America’s Forgotten Mass Imprisonment of Women Believed to Be Sexually Immoral
Under the ‘American Plan,’ women could be detained for sitting in a restaurant alone, changing jobs—or, often, for no reason at all. SCOTT W. STERN
For much of the 20th century in America, a little-known but widespread government program locked people up without trials simply for having sexually transmitted infections—and then forced them to undergo dangerous poisonous “treatments.”
If they were women, that is.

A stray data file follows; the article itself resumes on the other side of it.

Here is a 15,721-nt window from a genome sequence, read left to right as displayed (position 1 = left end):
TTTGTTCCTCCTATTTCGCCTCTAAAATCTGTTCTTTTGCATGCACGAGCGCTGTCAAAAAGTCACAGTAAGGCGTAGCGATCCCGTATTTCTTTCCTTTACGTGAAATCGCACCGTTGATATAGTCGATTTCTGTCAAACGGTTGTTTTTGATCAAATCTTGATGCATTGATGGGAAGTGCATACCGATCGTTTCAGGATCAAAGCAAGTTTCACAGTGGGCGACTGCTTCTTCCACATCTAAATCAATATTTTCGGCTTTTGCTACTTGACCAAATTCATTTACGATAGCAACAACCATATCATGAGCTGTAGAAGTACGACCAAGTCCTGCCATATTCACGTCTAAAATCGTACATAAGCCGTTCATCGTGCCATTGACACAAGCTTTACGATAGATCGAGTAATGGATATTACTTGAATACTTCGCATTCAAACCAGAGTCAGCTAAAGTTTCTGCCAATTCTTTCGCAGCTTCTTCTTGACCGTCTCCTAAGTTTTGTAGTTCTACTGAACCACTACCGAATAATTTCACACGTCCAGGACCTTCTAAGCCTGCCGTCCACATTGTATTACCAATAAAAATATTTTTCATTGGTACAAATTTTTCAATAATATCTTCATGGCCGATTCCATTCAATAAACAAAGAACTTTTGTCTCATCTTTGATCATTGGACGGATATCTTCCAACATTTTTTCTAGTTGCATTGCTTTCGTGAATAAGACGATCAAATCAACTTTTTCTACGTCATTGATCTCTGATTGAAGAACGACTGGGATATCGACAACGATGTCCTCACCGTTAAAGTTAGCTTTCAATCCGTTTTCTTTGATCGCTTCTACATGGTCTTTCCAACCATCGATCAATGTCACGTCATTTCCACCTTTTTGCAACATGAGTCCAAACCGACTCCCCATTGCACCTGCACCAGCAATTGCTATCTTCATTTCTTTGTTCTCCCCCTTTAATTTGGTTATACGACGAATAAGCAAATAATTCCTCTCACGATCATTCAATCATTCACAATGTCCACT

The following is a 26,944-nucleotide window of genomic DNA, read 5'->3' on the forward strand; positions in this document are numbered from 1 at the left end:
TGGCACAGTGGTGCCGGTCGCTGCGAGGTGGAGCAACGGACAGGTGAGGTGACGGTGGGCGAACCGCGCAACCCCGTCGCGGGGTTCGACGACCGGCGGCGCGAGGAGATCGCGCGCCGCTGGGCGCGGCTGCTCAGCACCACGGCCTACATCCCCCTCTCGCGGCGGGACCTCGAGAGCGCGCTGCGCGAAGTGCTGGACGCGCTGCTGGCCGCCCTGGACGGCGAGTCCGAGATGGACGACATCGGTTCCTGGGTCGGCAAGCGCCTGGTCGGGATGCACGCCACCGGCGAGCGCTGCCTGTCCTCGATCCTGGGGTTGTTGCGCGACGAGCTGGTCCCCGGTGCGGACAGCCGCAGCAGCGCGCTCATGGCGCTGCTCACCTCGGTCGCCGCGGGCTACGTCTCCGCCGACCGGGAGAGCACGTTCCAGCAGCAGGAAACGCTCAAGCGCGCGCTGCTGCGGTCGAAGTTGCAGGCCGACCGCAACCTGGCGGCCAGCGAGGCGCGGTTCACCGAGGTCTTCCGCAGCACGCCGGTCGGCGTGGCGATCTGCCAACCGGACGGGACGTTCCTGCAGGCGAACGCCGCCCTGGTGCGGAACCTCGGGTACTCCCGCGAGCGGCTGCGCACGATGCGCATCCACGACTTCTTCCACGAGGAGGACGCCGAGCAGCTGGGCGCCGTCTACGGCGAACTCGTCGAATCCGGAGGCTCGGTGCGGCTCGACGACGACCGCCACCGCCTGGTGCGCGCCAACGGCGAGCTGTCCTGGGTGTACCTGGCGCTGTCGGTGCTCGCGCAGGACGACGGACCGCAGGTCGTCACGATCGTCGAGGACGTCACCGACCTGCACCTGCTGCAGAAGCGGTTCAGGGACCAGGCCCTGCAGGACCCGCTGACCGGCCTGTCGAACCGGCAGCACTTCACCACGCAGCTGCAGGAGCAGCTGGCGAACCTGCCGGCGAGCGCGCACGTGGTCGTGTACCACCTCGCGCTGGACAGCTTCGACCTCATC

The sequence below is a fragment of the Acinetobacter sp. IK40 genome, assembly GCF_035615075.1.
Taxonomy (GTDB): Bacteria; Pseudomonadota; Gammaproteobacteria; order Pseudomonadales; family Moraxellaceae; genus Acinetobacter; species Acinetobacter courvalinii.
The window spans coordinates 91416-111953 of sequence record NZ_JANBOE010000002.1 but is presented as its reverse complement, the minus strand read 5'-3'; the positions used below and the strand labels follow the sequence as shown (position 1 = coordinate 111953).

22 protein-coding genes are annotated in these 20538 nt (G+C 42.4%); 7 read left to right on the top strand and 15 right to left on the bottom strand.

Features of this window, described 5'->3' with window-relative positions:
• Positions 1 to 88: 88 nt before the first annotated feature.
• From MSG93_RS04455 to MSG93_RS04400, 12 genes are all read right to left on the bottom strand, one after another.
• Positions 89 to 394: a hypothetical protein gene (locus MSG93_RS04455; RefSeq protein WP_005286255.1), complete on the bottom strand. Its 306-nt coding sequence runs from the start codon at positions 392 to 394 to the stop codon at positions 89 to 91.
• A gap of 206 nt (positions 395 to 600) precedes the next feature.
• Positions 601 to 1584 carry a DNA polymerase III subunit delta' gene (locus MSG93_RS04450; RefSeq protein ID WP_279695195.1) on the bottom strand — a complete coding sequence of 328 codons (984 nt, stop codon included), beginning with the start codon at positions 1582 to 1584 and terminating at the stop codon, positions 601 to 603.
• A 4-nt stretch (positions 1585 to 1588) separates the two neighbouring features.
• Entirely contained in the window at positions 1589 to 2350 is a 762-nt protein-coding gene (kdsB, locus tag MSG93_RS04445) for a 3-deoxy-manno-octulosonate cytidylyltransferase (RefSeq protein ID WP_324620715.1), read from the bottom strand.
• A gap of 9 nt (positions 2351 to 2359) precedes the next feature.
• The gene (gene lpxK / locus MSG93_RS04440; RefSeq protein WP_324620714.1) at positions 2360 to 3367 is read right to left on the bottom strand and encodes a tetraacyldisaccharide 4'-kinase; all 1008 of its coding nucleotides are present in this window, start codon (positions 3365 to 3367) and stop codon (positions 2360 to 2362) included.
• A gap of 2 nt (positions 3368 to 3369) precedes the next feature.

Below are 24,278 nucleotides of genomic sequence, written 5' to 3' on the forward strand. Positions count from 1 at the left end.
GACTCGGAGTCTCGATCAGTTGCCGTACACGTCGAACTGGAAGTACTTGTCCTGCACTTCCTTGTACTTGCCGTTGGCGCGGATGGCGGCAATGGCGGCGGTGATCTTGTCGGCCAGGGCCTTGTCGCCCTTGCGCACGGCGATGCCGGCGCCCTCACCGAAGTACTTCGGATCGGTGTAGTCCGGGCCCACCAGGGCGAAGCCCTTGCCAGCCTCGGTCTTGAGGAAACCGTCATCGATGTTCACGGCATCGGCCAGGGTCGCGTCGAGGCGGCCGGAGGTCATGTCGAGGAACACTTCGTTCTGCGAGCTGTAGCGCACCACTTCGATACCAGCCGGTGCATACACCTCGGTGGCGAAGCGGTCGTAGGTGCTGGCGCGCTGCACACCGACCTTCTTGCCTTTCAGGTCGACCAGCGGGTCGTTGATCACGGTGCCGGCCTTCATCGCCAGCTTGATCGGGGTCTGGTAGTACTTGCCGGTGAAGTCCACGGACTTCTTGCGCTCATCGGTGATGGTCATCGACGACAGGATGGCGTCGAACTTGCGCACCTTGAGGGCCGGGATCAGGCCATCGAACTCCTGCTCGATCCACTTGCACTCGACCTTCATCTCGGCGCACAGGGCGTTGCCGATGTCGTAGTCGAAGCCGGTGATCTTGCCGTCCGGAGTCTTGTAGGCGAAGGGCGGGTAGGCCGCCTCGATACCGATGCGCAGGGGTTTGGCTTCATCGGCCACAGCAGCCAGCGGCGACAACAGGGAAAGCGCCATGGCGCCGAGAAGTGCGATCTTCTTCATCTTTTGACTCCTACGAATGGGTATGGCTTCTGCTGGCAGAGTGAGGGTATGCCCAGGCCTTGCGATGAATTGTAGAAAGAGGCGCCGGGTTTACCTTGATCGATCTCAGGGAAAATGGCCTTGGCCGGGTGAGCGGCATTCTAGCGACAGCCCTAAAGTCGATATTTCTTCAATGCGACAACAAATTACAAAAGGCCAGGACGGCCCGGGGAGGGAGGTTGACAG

From the 1910s through the 1950s, and in some places into the 1960s and 1970s, tens of thousands—perhaps hundreds of thousands—of American women were detained and forcibly examined for STIs. The program was modeled after similar ones in Europe, under which authorities stalked “suspicious” women, arresting, testing and imprisoning them.
Many women were also detained if they refused to have sex with police or health officers, contemporaneous exposés reveal. In the late 1940s, San Francisco police officers sometimes threatened to have women “vagged”—vaginally examined—if they didn’t accede to sexual demands. Women of color and immigrant women, in particular, were targeted—and subjected to a higher degree of abuse once they were locked up.
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